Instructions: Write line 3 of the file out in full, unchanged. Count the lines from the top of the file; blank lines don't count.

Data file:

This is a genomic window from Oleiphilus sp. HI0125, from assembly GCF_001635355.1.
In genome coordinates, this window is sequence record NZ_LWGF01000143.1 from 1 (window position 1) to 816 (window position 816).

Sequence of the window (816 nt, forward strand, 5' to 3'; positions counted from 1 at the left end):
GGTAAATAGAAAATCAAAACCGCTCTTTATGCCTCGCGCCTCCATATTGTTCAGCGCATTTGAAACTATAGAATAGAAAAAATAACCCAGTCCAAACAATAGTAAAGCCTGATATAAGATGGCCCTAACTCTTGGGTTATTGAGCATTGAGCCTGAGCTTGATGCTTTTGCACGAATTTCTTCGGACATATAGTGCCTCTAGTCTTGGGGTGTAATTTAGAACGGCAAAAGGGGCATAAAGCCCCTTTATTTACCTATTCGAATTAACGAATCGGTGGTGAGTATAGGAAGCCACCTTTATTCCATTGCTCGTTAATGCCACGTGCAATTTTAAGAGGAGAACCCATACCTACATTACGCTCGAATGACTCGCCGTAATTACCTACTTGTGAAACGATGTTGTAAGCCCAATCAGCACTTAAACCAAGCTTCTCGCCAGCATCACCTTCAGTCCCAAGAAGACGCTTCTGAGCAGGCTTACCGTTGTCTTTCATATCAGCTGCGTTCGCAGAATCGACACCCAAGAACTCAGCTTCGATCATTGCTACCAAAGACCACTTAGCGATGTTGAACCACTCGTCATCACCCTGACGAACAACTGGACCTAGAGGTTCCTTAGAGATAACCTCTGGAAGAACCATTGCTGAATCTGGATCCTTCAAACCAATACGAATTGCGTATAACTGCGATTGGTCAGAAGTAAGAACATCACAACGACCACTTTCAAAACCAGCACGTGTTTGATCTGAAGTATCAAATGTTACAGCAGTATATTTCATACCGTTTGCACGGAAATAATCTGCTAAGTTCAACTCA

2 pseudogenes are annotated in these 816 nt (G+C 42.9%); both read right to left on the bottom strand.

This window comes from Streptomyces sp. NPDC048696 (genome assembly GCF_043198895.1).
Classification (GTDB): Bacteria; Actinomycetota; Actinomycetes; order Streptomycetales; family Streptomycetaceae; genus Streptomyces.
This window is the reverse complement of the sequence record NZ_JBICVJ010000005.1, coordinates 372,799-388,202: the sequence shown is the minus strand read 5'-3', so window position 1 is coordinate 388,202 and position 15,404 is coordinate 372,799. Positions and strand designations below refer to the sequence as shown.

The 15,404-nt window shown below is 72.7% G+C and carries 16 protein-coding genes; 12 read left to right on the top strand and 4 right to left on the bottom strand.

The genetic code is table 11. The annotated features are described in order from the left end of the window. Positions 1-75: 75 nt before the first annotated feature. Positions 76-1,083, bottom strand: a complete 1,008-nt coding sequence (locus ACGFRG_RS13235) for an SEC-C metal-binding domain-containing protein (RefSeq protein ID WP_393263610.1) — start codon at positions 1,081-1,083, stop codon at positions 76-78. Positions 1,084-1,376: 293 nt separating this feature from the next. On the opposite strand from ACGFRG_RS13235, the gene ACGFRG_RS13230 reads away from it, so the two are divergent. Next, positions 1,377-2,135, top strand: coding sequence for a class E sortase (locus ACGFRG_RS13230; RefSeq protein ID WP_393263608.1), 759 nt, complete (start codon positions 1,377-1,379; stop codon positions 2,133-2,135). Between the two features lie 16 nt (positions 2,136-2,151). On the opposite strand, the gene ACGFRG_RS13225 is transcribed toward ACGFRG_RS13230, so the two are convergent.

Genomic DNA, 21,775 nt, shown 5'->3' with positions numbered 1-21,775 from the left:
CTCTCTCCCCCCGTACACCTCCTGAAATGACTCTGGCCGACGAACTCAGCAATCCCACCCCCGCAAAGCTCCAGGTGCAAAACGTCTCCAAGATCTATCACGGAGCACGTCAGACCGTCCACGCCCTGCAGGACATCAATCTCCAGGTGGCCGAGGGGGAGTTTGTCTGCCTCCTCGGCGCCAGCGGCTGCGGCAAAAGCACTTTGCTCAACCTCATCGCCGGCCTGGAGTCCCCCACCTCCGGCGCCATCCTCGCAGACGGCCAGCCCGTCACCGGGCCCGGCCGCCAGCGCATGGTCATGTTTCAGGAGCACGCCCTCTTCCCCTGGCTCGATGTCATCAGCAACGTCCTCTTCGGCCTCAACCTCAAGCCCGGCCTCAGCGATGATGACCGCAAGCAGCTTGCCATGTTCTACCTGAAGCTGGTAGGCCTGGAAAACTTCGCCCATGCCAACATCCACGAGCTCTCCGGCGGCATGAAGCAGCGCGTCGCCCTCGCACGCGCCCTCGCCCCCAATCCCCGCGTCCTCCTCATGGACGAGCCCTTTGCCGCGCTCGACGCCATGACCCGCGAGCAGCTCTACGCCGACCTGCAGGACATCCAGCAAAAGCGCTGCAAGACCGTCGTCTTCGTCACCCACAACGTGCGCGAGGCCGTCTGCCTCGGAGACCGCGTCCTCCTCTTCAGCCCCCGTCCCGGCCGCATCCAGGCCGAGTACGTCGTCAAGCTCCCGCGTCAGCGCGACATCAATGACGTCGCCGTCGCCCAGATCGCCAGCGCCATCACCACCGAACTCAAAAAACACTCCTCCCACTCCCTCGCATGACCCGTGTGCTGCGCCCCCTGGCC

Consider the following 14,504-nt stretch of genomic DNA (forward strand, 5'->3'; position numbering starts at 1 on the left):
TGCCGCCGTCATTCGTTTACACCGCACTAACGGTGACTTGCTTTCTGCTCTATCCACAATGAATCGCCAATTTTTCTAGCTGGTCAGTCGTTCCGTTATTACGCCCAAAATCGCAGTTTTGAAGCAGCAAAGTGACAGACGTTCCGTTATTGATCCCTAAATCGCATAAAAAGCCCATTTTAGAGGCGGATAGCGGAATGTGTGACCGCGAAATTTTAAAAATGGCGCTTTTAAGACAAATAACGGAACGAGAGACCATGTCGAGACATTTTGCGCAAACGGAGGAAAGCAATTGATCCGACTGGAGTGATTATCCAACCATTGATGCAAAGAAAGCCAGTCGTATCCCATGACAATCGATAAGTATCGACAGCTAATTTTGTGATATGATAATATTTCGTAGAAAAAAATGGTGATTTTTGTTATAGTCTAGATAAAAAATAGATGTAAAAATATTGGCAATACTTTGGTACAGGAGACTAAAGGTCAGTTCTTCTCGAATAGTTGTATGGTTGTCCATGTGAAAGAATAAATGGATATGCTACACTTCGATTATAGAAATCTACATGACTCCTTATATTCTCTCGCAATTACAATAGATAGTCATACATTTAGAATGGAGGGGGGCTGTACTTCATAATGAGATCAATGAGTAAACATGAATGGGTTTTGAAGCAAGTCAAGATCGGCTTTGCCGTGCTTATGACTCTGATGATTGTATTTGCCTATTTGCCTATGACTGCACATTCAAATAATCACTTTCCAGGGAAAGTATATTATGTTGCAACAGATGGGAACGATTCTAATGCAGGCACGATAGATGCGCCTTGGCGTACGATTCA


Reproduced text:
Sequence of the window (816 nt, forward strand, 5' to 3'; positions counted from 1 at the left end):